The Individual in Communication Research: Part III

This is the third part of a series I'm writing, tracing the history of how the idea of the "individual" has been understood in the history of media research. The first two parts dealt with how the conception of the individual moved from one that assumed passive acceptance of media messages, to one that more deeply considered the role of human agency in how they interpreted the message. In this part, I trace how the thinking continued along those lines and how the period following the active audience era  became synonymous with the future positivism of American social science research.

Read part 1 here.
Read part 2 here.


More Power to the Individual

Joseph Klapper (1960) sums up the problem of the individual in communication research by highlighting the hitherto lack of social context. He writes, that “if the influence of mass communication is to be described in socially meaningful terms, research must […] inquire into the relative prevalence of the conditions under which several effects occur” and that it is only in “… the identification of conditions under which mass communication has different effects…”  can we truly get a nuanced understanding of the influence that the media exercises over people. This is one of the earliest references to the fact that media effects research had thus far, completely ignored the situational and functional context of individuals receiving messages. To Klapper, who was a student of the great Paul Lazarsfeld, media effects research needed a phenomenistic approach (p. 475-6): “a shift away from the tendency to regard mass communication as a necessary and sufficient cause of audience effects, towards a view of the media as influences, working amid other influences, in a total situation.”

Paul Lazarsfeld
This is the era which really cemented the importance of studying the relationship between media and individual members in an audience as the dominant paradigm of communication research. The seminal works from this period include the theory of the “two step flow of communication” and more generally, the idea of personal influence by Paul Lazarsfeld and Elihu Katz (1966; 1957). In the words of Lazarsfeld and Paul Merton, “The mass media confer status on public issues, persons, organizations […] they bestow prestige and enhance the authority of individuals and groups by legitimizing their status”. The mass media further helps enforce social norms by exposing deviations to the public view, and this in turn “enforces some degree of public action against what has been privately tolerated”. However, under the influence of the media, only a select few become the opinion leaders, and the majority of the mass is largely indoctrinated with the ideas and ideals that are transmitted through to them [emphases added].” This “narcotizing dysfunction”, as they lament, causes large swathes of human populations to become “politically apathetic and inert” (1971).

Two things stand out in this extract. The first, is the acknowledgement that, in line with active audience theories in psychology, the media influences individuals differently, some individuals more, others less. The second is that the effect that messages have on the “mass” are not direct effects of the media, but those of the “opinion leaders” – the select few who take on the task of transmitting the media messages to the masses. In other words, without opinion leaders, the media wouldn’t have any significant effect on individuals. Crucially, this only happens because of the social networks that provide the conduits for the flow of influence, for individuals who are embedded in them, in society.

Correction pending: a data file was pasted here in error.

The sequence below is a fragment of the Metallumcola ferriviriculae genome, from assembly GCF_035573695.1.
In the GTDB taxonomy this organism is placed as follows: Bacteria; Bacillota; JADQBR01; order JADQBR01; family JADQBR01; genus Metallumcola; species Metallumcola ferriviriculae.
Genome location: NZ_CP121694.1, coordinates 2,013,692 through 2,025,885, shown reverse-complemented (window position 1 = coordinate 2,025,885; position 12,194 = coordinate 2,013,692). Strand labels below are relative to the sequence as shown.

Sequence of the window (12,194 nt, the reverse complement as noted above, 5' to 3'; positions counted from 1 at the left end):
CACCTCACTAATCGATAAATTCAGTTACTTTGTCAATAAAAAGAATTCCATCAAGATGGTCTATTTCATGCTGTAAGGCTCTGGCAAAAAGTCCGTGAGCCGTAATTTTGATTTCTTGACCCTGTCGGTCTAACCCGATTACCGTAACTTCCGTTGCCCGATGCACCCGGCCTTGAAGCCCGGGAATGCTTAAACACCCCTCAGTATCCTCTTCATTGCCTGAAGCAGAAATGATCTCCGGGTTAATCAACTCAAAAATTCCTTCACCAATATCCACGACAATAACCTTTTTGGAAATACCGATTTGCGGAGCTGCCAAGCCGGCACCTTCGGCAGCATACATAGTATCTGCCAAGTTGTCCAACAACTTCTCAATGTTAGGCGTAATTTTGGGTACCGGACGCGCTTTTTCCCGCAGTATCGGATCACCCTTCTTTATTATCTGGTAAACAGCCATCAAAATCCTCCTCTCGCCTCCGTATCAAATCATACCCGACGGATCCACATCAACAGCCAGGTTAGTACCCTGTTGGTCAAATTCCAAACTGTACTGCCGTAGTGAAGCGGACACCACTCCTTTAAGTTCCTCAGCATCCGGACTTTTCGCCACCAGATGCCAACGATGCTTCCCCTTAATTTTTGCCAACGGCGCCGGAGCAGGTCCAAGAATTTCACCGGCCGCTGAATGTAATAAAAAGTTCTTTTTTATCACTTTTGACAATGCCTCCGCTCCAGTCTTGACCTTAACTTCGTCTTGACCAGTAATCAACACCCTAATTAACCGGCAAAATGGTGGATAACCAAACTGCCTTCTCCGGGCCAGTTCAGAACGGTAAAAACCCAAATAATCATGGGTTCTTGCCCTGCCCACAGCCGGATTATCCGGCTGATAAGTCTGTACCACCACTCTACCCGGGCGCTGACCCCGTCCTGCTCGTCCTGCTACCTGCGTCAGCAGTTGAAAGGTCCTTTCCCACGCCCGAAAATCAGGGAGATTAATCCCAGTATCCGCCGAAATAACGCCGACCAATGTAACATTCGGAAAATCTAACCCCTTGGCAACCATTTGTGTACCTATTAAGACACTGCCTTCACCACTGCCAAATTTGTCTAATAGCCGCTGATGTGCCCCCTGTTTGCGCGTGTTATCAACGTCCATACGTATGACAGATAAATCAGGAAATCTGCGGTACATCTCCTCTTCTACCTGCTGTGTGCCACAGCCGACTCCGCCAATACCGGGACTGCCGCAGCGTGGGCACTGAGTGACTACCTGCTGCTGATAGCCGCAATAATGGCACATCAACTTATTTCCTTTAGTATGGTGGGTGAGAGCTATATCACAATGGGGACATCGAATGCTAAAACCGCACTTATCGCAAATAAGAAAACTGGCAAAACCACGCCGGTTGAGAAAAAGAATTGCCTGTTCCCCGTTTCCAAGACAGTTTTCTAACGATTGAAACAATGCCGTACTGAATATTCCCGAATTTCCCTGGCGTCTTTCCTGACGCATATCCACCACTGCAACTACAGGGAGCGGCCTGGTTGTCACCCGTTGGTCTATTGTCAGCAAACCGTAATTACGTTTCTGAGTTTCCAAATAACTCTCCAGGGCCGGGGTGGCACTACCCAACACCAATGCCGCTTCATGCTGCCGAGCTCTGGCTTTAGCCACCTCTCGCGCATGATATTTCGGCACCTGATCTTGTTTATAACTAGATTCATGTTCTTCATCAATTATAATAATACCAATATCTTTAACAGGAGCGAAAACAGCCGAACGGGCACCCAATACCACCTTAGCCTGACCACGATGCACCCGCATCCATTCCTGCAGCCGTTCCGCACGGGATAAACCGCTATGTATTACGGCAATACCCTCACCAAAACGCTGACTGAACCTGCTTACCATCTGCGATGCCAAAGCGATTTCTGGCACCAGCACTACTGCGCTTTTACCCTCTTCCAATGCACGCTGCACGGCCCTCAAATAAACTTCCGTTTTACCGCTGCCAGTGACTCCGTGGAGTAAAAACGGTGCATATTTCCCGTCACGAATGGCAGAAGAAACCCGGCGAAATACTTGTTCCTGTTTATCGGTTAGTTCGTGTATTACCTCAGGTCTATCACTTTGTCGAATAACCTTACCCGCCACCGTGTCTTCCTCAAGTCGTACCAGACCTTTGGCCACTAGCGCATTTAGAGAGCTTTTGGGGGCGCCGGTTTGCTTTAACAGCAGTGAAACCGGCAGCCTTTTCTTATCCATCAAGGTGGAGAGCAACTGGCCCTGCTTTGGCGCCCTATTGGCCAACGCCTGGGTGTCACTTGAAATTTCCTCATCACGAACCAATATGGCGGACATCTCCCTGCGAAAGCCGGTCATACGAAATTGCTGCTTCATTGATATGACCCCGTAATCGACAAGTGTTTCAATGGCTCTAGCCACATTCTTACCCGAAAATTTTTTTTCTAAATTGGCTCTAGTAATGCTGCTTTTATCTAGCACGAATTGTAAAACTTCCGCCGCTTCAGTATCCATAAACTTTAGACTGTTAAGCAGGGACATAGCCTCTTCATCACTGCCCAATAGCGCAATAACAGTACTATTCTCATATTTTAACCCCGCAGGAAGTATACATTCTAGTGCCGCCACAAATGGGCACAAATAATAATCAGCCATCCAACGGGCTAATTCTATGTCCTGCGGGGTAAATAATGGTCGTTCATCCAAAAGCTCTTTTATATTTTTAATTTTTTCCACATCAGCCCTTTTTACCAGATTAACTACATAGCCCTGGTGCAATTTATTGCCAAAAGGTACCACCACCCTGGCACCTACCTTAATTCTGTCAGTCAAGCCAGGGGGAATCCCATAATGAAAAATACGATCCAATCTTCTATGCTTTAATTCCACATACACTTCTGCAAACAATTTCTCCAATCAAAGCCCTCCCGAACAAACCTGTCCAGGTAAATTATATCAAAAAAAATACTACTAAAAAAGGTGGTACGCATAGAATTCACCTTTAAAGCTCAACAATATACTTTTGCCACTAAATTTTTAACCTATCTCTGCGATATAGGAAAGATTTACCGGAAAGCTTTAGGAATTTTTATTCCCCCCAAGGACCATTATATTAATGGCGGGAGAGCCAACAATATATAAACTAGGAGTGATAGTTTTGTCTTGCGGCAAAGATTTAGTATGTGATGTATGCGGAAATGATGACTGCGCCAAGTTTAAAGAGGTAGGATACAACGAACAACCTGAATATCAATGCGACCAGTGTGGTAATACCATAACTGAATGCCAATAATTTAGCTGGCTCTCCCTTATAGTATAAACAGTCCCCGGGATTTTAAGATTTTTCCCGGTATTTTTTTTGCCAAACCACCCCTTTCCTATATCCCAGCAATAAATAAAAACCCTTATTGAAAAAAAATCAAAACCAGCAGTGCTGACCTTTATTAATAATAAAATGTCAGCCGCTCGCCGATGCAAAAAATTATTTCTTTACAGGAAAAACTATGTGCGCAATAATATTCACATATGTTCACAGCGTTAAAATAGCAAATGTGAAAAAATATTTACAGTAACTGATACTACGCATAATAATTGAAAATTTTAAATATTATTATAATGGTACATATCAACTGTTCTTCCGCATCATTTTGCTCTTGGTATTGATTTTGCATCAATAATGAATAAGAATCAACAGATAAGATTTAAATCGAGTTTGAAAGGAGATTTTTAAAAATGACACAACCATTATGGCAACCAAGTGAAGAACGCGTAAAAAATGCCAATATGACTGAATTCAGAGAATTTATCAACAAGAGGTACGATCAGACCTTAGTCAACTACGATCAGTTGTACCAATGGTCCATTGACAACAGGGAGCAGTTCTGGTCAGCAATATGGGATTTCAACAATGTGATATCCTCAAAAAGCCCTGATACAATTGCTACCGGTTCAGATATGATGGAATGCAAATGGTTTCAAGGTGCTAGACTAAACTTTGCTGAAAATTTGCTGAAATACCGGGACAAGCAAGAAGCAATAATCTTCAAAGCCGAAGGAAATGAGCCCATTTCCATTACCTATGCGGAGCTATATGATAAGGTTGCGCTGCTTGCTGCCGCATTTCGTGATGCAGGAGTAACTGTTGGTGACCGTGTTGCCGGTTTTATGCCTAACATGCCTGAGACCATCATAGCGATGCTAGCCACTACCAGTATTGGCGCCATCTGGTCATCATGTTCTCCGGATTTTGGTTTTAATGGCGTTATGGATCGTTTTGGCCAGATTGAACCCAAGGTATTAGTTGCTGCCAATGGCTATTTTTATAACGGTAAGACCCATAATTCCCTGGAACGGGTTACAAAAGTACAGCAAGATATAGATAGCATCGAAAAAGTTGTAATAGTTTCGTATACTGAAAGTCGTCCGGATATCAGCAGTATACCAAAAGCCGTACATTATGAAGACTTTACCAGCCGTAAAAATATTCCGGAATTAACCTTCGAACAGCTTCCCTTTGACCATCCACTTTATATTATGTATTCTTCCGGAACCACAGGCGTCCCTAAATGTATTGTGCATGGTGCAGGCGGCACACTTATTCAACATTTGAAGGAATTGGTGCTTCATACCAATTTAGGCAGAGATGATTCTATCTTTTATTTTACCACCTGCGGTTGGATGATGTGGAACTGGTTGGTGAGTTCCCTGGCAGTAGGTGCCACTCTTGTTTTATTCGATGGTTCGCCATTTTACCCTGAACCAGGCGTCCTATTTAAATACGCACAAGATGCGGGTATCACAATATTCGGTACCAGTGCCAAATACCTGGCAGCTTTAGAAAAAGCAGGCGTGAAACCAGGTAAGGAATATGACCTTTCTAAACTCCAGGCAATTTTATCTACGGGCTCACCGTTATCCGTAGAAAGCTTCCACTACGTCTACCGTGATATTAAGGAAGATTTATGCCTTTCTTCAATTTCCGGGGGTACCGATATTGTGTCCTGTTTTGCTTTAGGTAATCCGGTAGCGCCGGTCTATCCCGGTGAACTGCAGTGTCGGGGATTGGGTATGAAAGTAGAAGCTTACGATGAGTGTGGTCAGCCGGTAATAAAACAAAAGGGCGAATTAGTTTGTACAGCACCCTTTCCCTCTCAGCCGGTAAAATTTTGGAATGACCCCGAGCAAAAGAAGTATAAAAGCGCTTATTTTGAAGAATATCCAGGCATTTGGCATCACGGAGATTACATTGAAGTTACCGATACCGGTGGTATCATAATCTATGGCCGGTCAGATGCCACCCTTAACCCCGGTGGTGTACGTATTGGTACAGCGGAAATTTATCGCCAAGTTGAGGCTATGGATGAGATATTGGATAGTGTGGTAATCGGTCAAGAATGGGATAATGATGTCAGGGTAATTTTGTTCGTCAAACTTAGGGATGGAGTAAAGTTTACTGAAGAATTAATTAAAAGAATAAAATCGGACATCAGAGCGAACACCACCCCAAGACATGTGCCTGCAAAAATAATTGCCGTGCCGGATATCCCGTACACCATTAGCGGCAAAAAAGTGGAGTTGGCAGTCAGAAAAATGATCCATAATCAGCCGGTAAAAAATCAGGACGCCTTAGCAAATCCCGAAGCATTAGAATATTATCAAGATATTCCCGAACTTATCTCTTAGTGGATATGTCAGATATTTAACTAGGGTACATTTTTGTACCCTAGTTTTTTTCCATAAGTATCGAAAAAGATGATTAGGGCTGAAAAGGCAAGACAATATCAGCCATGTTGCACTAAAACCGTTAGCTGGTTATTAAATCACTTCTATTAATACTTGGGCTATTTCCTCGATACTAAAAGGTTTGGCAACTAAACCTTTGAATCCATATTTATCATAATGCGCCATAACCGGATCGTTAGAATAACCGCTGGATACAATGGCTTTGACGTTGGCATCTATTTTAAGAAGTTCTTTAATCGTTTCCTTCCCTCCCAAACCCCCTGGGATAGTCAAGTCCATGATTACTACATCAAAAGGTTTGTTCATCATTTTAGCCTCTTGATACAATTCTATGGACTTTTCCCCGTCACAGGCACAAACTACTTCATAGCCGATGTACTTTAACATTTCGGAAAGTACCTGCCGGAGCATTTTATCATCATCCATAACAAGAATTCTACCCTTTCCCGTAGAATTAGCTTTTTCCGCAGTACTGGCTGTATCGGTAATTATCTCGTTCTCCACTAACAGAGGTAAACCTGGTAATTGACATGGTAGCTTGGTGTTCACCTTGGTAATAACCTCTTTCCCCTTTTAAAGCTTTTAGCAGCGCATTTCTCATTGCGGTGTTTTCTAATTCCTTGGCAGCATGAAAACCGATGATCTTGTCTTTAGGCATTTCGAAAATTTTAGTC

Emile Durkheim
It is perhaps relevant here to pause for a second, take a short detour through the early days of sociology, and ponder. What Lazarsfeld, Merton, and Katz were saying in the mid-20th century was not exactly novel. Instead it was the rehashing of an old idea that had once been popular, decades before communication as a field had been existent. This idea was that of “imitation” and its proponent was the great French sociologist, Gabriel Tarde (1880). Tarde, an avant-garde theorist of sociology, if ever there was one, opined that since society is made up of individuals, it is the social psychology of the interactions between individuals that gives rise to social structures and brings about social change. He embraced a view that social change happened because of some people who innovated and others who imitated. This theory flew in the face of conventional sociology of the time, most notably, the ideas espoused by Emile Durkheim. Durkheim was not in favor of reducing sociology to a science of collective individual psychology. Instead, he argued that sociology should be conceptualized in a level of its own , and that norms, social structures, and institutions should be thought of something imposed from “outside” upon individuals (Elihu Katz, 2006) (see González-Bailón, 2017, p. 47). Tarde however, was unable to do anything substantial with his ideas at that time, unlike Durkheim who did extensive research on how structures determine individual behavior and published his seminal work on suicide patterns towards the end of the 19th century (1897). Tarde, as
Gabriel Tarde
a result, despite being popular in his time, is said to have “lost” his debates with Durkheim.